150 Years of Service: McGregor Hook and Ladder Co. No. 1 marks milestone

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McGregor Hook and Ladder Co. No. 1 was incorporated in 1872. This early image shows the department at a parade or celebration near Triangle Park. Firefighters will celebrate the 150th anniversary similarly on June 25, with a parade at noon. (Photo courtesy of McGregor Historical Society)

Tom Sauer (left) became a firefighter in 1985 and has been McGregor Hook and Ladder’s chief since 2020. Dan Bickel, also a long-time chief, is the longest serving member, having joined in 1974. The two—standing behind the early triangle fire alarm first used in 1874—recently reflected on the department’s 150-year milestone. (Photo by Audrey Posten)

In a town as rich in history as McGregor, it’s not surprising early fire department artifacts exist today. That includes the original ladder cart and 1927 fire truck, the first McGregor ever purchased. A display at the McGregor Historical Museum (shown here) has an early helmet, jacket and leather bucket. The firefighters also have the original minute book, older badges and helmets and other memorabilia.

Thirteen individuals made up the original McGregor Hook and Ladder Co. No. 1. Today, 25 men make up the crew, and there are several honorary members, said chief Tom Sauer. The department is shown responding to a fire in McGregor last year. (Photo by Audrey Posten)

By Audrey Posten, Times-Register

 

McGregor Hook and Ladder Co. No. 1 marks its 150th anniversary this year. It’s a milestone Dan Bickel and Tom Sauer said is a tribute to decades of community support as well as dedicated service from both fire men and women.

 

“If you look at McGregor, there’s been a lot of institutions in this town that come and go. Kiwanis Club, Masonic Lodge, different churches. We’re the only service organization that has been here and is still here,” reflected Bickel, who joined the department in February 1974 and was its long-time chief. “We have a purpose and a responsibility to the community, and we take it very seriously. That’s the binding cement that keeps everything together.”

 

“We had our banquet earlier this year, and when I announced to everyone this was our 150th year, it got emotional. It’s really something to be proud of,” added Sauer, who’s served since 1985 and took over as chief in 2020. “But it’s not really the department itself—it’s the guys who contribute to it.”

 

— — —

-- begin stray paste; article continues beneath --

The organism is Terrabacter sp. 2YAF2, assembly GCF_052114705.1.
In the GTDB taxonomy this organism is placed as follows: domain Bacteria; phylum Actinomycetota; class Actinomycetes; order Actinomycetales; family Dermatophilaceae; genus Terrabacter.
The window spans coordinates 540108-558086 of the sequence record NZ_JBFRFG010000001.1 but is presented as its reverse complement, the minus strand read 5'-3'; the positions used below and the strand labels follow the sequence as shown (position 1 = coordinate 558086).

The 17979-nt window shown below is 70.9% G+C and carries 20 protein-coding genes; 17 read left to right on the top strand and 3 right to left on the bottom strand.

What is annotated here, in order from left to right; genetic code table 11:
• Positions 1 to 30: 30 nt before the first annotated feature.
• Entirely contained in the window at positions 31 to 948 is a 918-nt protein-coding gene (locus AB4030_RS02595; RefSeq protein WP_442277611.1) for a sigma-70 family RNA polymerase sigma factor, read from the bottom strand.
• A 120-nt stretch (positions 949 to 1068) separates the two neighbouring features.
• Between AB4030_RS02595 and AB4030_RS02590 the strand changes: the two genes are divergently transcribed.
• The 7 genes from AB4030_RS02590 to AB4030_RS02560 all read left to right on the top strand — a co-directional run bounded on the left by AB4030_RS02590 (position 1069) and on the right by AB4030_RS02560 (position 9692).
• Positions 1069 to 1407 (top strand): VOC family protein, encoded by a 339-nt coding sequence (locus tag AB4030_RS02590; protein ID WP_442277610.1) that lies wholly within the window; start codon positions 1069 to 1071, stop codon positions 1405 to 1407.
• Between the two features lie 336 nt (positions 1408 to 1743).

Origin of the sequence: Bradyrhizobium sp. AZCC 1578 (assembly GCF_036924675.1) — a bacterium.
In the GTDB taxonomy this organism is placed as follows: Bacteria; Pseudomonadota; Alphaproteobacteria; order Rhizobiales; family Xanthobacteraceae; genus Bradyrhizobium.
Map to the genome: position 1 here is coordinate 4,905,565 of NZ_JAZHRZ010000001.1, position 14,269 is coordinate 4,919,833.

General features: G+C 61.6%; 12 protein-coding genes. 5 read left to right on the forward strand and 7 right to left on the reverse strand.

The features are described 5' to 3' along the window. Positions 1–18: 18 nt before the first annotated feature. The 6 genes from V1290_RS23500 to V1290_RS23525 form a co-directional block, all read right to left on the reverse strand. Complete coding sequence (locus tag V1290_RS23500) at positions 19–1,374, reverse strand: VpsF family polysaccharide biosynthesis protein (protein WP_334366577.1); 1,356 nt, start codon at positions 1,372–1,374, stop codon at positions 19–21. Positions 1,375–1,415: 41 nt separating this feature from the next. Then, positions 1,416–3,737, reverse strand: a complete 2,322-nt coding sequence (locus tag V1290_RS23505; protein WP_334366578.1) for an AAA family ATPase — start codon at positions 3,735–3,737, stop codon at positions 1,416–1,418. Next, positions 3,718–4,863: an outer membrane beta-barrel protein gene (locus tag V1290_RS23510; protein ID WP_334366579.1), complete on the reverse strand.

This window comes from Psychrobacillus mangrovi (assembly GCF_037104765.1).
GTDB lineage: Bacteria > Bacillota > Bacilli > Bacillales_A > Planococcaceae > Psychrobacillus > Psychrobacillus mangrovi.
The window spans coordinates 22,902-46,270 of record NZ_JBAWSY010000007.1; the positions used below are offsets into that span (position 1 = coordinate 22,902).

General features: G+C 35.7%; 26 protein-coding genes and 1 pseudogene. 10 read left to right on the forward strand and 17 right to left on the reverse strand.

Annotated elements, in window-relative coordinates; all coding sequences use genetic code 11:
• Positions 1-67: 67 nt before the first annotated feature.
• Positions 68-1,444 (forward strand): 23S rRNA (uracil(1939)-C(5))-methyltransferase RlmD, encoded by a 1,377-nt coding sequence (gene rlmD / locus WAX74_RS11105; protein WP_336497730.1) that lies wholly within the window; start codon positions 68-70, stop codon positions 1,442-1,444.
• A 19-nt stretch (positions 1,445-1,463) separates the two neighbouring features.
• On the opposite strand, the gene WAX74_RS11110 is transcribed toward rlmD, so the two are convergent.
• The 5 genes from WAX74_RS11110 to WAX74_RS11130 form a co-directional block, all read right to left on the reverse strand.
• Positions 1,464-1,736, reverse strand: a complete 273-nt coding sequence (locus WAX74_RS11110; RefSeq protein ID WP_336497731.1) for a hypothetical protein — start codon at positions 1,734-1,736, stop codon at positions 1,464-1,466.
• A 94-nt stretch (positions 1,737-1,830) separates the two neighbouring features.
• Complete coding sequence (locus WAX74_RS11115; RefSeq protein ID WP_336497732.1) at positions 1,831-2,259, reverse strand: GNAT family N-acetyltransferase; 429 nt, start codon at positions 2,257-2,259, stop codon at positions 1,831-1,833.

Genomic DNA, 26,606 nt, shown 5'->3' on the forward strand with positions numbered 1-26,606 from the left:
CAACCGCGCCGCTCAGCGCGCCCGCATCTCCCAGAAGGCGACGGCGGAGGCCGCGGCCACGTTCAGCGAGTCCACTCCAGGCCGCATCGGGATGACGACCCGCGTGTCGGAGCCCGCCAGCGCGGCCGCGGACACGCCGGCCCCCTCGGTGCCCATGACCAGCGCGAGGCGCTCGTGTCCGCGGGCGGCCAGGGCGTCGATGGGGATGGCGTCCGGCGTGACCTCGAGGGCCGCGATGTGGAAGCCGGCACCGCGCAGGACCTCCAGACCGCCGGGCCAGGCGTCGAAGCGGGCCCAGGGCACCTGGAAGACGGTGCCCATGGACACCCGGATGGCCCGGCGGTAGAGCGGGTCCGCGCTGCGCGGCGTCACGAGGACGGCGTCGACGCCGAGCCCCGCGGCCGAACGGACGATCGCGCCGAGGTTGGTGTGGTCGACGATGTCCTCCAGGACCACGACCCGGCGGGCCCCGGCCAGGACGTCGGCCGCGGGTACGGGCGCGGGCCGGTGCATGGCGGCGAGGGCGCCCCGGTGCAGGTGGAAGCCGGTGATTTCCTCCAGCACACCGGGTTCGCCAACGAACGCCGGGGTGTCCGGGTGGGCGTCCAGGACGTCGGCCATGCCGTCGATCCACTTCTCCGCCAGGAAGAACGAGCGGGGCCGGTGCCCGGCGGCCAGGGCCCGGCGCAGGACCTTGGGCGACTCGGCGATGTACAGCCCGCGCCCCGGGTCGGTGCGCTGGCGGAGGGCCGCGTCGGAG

McGregor Hook and Ladder Co. No. 1 was incorporated in 1872, following over a decade of concern from citizens.

 

As early as 1858, the North Iowa Times printed: “McGregor now numbers over 2,000 inhabitants. The town is principally built of wood and is compact enough to burn like a tar kiln. Yet we have no engine, no hook and ladder company, no bucket company.”

 

According to McGregor historian Lena D. Myers, the town decreed in 1863 that “no more wooden buildings could be erected on Main Street below 4th Street” and it purchased 12 dozen, two-pound pails for fire fighting. In 1869, the council passed an ordinance regulating the use and possession of gunpowder in order to reduce fire hazards. 

 

Fires continued, though. Myers noted one disastrous 1865 event totaled $100,000 in property loss, while another in 1870 resulted in $30,000 of damage.

 

“McGregor, in the old days, the buildings were all wood frame. They were never intended to last 150 years. And McGregor burned down a couple times,” Bickel shared. “Finally, after the Civil War, they said, ‘We need to do something about this.’” 

 

Before the creation of the hook and ladder company, Bickel said a steam operated pump truck was loaded on a flat car at Dubuque and brought north to McGregor.

 

“Well, you can imagine, by the time it got here, there wasn’t anything left to do,” he said. “So they organized their own fire department and the city put in an ordinance that you had to rebuild out of brick. That brick and the tin ceilings in some of these buildings have saved a lot of them. The tin keeps the fire from spreading—for awhile anyway.” 

 

According to Bickel, the fire department’s “hook and ladder company” name came from the big hooks firefighters would throw over window sills to pull buildings down. 

 

“The guys all got on and pulled the building down because they needed to make a fire break. We still have the hooks,” he quipped.